Was the contest open to Canadians? (I assume so since you won.) If so, I would think that the prize was being awarded in Canada under Canadian tax laws (and therefore no tax is payable). However, I am not a tax lawyer, so don't base anything on my opinion. Do you have a copy of the "terms and conditions" from the contest?
 
  • frjohnk

    Earning My Ears
    Joined
    Sep 6, 2013
    Was the contest open to Canadians? (I assume so since you won.) If so, I would think that the prize was being awarded in Canada under Canadian tax laws (and therefore no tax is payable). However, I am not a tax lawyer, so don't base anything on my opinion. Do you have a copy of the "terms and conditions" from the contest?
    Yes. Every year before the pandemic, Disney would put out a few contests for US and CAN residents. My daughter would bug me daily for about 2 years to enter. I did but sporadically. We actually won.
     

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    gskywalker

    DIS Veteran
    Joined
    Jul 11, 2012
    I am not an accountant but as others said we don't pay taxes on lottery winnings. Has Disney said you have to pay the US government a certain amount to claim the prize? I actually know someone who just signs up for contests as herr full time job, about 40 hours a week, she never claimed any income and she usually won at least about 30k a year in prizes.
     

    frjohnk

    Earning My Ears
    Joined
    Sep 6, 2013
    I am not an accountant but as others said we don't pay taxes on lottery winnings. Has Disney said you have to pay the US government a certain amount to claim the prize? I actually know someone who just signs up for contests as herr full time job, about 40 hours a week, she never claimed any income and she usually won at least about 30k a year in prizes.
    I’m not one either but buddy is. His coworker will confirm

    I looked at the US CAN tax treaty and the prize I won looks like it falls under “ Other fixed or determinable annual or periodical gains, profits, or income. “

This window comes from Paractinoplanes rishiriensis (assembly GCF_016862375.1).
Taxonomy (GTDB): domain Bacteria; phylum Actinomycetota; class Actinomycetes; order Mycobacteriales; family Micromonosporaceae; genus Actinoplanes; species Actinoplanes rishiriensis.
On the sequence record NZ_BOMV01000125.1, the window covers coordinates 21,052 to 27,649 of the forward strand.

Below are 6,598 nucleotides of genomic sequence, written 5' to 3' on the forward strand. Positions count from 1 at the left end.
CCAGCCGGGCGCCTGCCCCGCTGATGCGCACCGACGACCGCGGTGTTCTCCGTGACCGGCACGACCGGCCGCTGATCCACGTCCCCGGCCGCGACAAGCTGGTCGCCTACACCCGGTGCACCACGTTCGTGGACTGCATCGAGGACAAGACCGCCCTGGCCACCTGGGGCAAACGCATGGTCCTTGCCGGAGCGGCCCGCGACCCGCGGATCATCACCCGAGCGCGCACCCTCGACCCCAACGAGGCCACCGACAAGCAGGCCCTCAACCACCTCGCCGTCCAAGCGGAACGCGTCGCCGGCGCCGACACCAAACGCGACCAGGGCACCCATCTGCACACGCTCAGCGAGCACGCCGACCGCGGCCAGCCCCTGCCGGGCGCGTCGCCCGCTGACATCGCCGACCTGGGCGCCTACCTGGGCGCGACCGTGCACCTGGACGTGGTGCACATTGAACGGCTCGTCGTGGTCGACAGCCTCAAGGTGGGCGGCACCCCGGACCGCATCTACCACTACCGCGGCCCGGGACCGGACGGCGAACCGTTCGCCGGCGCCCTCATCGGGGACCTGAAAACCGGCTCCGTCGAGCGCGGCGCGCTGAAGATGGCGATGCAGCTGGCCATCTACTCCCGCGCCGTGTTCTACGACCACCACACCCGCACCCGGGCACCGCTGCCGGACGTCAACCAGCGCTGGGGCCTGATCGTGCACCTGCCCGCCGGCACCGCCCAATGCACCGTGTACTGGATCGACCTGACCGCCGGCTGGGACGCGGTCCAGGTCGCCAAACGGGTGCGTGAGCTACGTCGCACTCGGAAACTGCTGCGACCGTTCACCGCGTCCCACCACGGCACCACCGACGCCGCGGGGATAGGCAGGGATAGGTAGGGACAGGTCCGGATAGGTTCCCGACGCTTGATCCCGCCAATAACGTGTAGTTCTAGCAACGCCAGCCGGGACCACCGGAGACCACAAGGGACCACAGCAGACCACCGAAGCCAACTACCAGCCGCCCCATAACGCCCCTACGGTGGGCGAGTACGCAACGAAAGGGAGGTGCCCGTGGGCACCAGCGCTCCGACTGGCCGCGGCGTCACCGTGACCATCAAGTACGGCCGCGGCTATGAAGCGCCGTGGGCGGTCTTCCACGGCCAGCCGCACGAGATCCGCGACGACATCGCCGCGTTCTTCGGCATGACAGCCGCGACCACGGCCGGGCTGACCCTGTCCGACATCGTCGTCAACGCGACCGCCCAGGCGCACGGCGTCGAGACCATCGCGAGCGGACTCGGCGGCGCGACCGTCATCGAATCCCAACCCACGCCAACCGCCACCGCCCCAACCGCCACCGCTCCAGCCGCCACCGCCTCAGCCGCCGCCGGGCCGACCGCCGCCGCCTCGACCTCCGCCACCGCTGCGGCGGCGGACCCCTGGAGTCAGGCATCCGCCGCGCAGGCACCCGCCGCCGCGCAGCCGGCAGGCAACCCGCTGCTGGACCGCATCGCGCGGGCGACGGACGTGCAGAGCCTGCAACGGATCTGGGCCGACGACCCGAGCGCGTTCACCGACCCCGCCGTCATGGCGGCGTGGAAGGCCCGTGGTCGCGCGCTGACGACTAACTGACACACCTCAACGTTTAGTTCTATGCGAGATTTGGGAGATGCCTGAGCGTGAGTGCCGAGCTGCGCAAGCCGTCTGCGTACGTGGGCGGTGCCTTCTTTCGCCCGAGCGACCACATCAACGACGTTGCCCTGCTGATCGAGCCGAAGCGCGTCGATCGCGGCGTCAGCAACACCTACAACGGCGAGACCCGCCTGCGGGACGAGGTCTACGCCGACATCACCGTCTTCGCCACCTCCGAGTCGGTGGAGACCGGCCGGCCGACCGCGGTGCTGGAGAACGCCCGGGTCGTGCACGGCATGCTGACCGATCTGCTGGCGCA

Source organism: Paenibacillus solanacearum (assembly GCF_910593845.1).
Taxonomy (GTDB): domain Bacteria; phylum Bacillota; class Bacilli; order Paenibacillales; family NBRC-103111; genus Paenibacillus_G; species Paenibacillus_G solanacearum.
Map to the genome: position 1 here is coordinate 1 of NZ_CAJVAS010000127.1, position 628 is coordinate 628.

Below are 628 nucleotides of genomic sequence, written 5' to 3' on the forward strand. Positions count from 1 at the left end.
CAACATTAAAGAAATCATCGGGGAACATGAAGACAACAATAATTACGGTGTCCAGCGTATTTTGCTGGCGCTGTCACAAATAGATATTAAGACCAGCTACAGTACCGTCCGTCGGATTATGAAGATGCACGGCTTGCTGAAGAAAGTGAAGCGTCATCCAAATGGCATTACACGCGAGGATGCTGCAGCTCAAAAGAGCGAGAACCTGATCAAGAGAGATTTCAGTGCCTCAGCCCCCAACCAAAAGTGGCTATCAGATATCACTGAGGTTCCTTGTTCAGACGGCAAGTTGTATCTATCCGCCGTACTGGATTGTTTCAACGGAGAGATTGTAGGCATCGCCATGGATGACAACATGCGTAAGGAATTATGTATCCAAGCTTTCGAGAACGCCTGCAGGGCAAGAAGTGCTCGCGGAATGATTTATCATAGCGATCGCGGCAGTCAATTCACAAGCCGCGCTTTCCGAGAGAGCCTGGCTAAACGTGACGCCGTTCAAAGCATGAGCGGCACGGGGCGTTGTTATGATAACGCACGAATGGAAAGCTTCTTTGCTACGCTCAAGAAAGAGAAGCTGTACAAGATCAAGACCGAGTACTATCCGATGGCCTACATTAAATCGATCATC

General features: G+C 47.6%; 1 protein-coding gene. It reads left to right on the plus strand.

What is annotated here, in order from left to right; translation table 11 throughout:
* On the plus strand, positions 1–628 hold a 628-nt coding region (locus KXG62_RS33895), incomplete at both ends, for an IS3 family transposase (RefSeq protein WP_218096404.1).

And because I am a Canadian who won a US contest then

    “Foreign persons are subject to U.S. tax at a 30% rate on income they receive from U.S. sources that consists of:”

    Quotes from IRS.

    I was on the phone for over an hour with lady from IRS. She could be wrong but that’s why I’ll confirm yes or no with a CPA who specializes in US taxes.

    This is definitely an obscure situation in which I could not find much comparisons.
     

    Chickinvic

    DIS Veteran
    Joined
    May 9, 2019
    When my mom won money in Reno, she got tax withheld there, but was able to reclaim it by filling in some paperwork here in Canada.
     
  • gskywalker

    DIS Veteran
    Joined
    Jul 11, 2012
    I’m not one either but buddy is. His coworker will confirm

    I looked at the US CAN tax treaty and the prize I won looks like it falls under “ Other fixed or determinable annual or periodical gains, profits, or income. “


    And because I am a Canadian who won a US contest then

    “Foreign persons are subject to U.S. tax at a 30% rate on income they receive from U.S. sources that consists of:”

    Quotes from IRS.

    I was on the phone for over an hour with lady from IRS. She could be wrong but that’s why I’ll confirm yes or no with a CPA who specializes in US taxes.

    This is definitely an obscure situation in which I could not find much comparisons.
    Glad you have that contact to hopefully figure it out for you. It also wouldn't be great if you had to pay taxes on the full amount because it would be the full retail price and would result in a lot of extra taxes.

    Edit: FYI I just took a quick look and found that the 30% is as I figured, a US witholding tax and then you have to get an expert to get it back. Same as winning at a US casino, on the price is right etc. Take a search for it and you will find a site that talks about it and will give info.
     

    EastYorkDisneyFan

    DIS Veteran
    Joined
    Sep 14, 2006
    When my mom won money in Reno, she got tax withheld there, but was able to reclaim it by filling in some paperwork here in Canada.
    Someone I worked with onec completed on Jeoplerdy he was a four day champian and he said that after the taping he had to pay US Tax but was able to get most of it back once retuning to Canada.